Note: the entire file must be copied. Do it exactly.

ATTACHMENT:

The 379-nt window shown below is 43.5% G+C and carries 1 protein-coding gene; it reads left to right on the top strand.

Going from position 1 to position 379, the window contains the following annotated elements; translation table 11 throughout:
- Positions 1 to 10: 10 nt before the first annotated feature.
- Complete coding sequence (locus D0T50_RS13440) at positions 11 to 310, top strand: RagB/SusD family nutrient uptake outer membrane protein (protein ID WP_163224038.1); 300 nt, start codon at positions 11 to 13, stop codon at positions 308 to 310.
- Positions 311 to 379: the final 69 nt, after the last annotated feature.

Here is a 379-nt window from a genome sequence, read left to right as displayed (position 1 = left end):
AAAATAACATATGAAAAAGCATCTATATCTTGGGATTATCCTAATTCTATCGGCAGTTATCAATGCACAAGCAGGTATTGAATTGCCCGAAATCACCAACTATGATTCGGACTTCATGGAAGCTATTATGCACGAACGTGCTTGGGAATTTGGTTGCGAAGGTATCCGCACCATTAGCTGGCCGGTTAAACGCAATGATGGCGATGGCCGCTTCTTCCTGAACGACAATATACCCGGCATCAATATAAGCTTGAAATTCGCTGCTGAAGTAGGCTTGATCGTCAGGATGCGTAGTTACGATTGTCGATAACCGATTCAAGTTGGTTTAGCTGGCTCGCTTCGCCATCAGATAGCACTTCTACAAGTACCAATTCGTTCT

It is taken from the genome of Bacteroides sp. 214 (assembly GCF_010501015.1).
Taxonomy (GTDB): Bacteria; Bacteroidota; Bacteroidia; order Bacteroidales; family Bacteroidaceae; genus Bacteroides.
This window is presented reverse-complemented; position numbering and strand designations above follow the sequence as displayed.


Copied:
The 379-nt window shown below is 43.5% G+C and carries 1 protein-coding gene; it reads left to right on the top strand.

Going from position 1 to position 379, the window contains the following annotated elements; translation table 11 throughout:
- Positions 1 to 10: 10 nt before the first annotated feature.
- Complete coding sequence (locus D0T50_RS13440) at positions 11 to 310, top strand: RagB/SusD family nutrient uptake outer membrane protein (protein ID WP_163224038.1); 300 nt, start codon at positions 11 to 13, stop codon at positions 308 to 310.
- Positions 311 to 379: the final 69 nt, after the last annotated feature.

Here is a 379-nt window from a genome sequence, read left to right as displayed (position 1 = left end):
AAAATAACATATGAAAAAGCATCTATATCTTGGGATTATCCTAATTCTATCGGCAGTTATCAATGCACAAGCAGGTATTGAATTGCCCGAAATCACCAACTATGATTCGGACTTCATGGAAGCTATTATGCACGAACGTGCTTGGGAATTTGGTTGCGAAGGTATCCGCACCATTAGCTGGCCGGTTAAACGCAATGATGGCGATGGCCGCTTCTTCCTGAACGACAATATACCCGGCATCAATATAAGCTTGAAATTCGCTGCTGAAGTAGGCTTGATCGTCAGGATGCGTAGTTACGATTGTCGATAACCGATTCAAGTTGGTTTAGCTGGCTCGCTTCGCCATCAGATAGCACTTCTACAAGTACCAATTCGTTCT

It is taken from the genome of Bacteroides sp. 214 (assembly GCF_010501015.1).
Taxonomy (GTDB): Bacteria; Bacteroidota; Bacteroidia; order Bacteroidales; family Bacteroidaceae; genus Bacteroides.
This window is presented reverse-complemented; position numbering and strand designations above follow the sequence as displayed.